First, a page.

Sapanta is a 20-minute drive from Sighetu Marmatiei, an important tourist and cultural center in the region. The outdoor village museum in Sighetu Marmatiei boasts dozens of homes and farm buildings assembled from around Maramures County. Other attractions include the 16th century Reform Church, the Elie Wiesel Memorial House, and the Victims of Communism Memorial (Museum of Arrested Thought), located in a former communist prison in the center of town.
Maramures is dominated by a landscape of mountains and rolling valleys. The Gutai, Lapus, Tibles Maramures and Rodnei Mountains are cut by passes named Huta, Gutai, Prislop, Setref, and Botiza. Three large valleys cross the region: Viseu, Iza and Mara. The Rodnei Mountains National Park, a natural reserve filled with a rich diversity of flora and fauna, has been awarded biosphere status by UNESCO. Here, chamois leap between rocks, the cry of eagles’ rings out overhead and as the snows recede in the spring, crocus and other flowers create swathes of dazzling colors.
For a one-of-a-kind experience, take the narrow-gauge steam train. Starting from the small logging town of Viseu de Sus, the steam railway runs along a scenic road for about 30 miles, chugging behind an old steam engine. The train provides the only access - other than walking - to settlements higher up in the valley. During stops, you can watch workers load firewood and take on water from clear mountain streams. On the trip back down in the evening, the engine driver whistles for brakemen to stop the train - sometimes to pick up or drop off passengers, sometimes to stop to pick wild mountain mushrooms.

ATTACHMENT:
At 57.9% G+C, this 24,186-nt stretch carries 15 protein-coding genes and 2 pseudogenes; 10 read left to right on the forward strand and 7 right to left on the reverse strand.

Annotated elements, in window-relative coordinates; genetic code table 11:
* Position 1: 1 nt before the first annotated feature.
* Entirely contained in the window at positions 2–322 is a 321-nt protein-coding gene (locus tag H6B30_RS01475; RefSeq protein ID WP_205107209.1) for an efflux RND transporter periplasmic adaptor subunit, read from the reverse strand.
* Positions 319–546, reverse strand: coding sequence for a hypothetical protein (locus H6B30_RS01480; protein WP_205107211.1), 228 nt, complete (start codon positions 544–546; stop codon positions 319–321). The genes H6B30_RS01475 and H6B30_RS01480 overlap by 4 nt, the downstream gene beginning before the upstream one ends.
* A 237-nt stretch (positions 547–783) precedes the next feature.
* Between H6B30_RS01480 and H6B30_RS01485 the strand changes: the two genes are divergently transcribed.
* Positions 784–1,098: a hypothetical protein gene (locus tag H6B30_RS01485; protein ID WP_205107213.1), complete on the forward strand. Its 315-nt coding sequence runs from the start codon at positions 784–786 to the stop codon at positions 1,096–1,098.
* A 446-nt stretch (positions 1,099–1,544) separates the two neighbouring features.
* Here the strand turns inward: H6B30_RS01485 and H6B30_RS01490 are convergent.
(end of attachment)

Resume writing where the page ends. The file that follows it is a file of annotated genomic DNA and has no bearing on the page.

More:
Rodnei Mountains National Park - featuring the highest peak in the
Eastern Carpathians (Pietrosu - 7545 feet), glacier lakes, remarkable caves
(Izvoru Tausoarelor) and the UNESCO biosphere reserve, Pietrosul.
It is a Maramures custom to welcome travelers and guests with homemade breads and a small glass of horinca - a traditional double-distilled local plum or other fruit brandy. Other local specialties include smoked sausages, bacon and fresh ewe’s milk cheese.
A very tasty dish in this area is balmos, oven baked and mixed with ewe’s milk cheese or cheese fermented in special wooden or clay pots and served alongside warm polenta.
For Easter, baskets covered with towels adorned with flowers containing red painted eggs, ‘pasca’ (a sweet cheese cream cake), knot-shaped bread, pies, and braised lamb - are brought to the local churches to be blessed before the traditional Easter lunch.
On Christmas night and on New Year's Eve, all the members of the family must eat a slice of pork jelly (called piftie in Romanian).